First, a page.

De autonijverheid in België
This paper provides an extensive overview of the economic importance and evolution of the car manufacturing industry. In addition, it provides evidence that the car industry is still playing a vital role in process innovation. The currently widespread lean production method, under which companies focus on their core activities and develop a network of subcontractors, in fact originates from the Japanese car industry. The introduction of the "lean production" concept in Europe had a far-reaching impact on corporate relations. Important responsibilities - such as product development, quality control, innovation efforts and timely deliveries - have been/are passed on to the subcontractors. Company clusters have been formed, which often also have consequences in terms of geographical location due to the necessity of "just-in-time" or even "just-in-sequence"-deliveries. The mere fact that global companies have implemented this production method, also adds to the internationalization of the subcontracting companies. The latter conclusion fuelled/fuels the trend to anchor as it were the industrial core activities through an appropriate policy. Such a policy must be based upon reliable statistical observations. A major disadvantage, however, is that because of their network structure, the corporate clusters' importance is hard to measure. Since the input-output tables are not available for the very latest years, on the one hand, and are not sufficiently detailed, on the other hand, a method has been searched for which allows to gauge the importance of a specific branch. In this paper the method will be applied to the car manufacturing in Belgium. The proposed calculation method is based on the supply and use tables drawn up by the Bank within the framework of the National Accounts Institute.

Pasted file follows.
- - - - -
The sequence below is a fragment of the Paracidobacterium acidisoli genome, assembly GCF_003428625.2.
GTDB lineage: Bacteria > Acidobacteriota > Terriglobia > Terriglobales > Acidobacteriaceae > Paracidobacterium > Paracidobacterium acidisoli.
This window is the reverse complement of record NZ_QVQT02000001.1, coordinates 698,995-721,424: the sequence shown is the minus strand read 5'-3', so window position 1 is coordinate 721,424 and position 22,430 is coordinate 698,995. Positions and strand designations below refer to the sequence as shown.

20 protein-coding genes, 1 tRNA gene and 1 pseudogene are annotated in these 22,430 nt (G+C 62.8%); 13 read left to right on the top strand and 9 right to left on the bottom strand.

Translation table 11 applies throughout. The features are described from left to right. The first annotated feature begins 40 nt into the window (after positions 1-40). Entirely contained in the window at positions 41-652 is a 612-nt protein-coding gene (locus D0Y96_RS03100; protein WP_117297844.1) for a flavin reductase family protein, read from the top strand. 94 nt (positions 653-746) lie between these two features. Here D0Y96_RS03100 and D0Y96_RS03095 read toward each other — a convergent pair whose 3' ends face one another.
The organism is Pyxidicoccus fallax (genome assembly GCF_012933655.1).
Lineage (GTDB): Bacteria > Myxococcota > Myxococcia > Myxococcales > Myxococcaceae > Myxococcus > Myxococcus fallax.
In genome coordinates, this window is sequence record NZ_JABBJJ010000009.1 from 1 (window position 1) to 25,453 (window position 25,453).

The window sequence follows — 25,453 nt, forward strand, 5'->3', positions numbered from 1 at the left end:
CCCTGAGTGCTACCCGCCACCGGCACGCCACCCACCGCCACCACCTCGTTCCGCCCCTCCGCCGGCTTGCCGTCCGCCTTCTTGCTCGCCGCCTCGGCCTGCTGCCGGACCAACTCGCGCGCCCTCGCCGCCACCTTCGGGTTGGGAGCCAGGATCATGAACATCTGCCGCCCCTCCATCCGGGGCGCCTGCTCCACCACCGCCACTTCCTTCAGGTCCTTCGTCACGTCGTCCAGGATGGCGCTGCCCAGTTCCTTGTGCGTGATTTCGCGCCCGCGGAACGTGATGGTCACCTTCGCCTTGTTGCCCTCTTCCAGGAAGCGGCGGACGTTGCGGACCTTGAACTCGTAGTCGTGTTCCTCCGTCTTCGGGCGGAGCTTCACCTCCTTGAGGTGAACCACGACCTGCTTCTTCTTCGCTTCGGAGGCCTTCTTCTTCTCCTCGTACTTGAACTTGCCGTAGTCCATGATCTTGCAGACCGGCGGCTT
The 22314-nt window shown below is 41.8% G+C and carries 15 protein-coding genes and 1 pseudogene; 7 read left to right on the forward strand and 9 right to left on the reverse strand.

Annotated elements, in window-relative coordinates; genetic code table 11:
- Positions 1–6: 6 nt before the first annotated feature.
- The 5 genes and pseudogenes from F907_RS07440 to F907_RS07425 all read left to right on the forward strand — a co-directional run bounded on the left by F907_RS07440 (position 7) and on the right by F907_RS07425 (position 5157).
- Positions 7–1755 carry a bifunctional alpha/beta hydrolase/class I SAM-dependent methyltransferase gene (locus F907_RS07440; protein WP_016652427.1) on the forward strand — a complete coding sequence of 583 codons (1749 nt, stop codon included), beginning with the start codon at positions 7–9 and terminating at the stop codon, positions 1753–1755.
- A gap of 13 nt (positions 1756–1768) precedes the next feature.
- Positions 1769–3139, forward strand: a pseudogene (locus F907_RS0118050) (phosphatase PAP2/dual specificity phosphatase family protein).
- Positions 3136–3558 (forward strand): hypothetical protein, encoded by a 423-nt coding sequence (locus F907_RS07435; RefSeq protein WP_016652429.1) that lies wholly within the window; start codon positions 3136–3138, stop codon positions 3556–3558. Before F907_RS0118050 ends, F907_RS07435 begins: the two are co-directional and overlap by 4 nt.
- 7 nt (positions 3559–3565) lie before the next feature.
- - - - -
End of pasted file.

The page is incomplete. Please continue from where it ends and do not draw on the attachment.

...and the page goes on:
|Date of creation:||Jun 2003|
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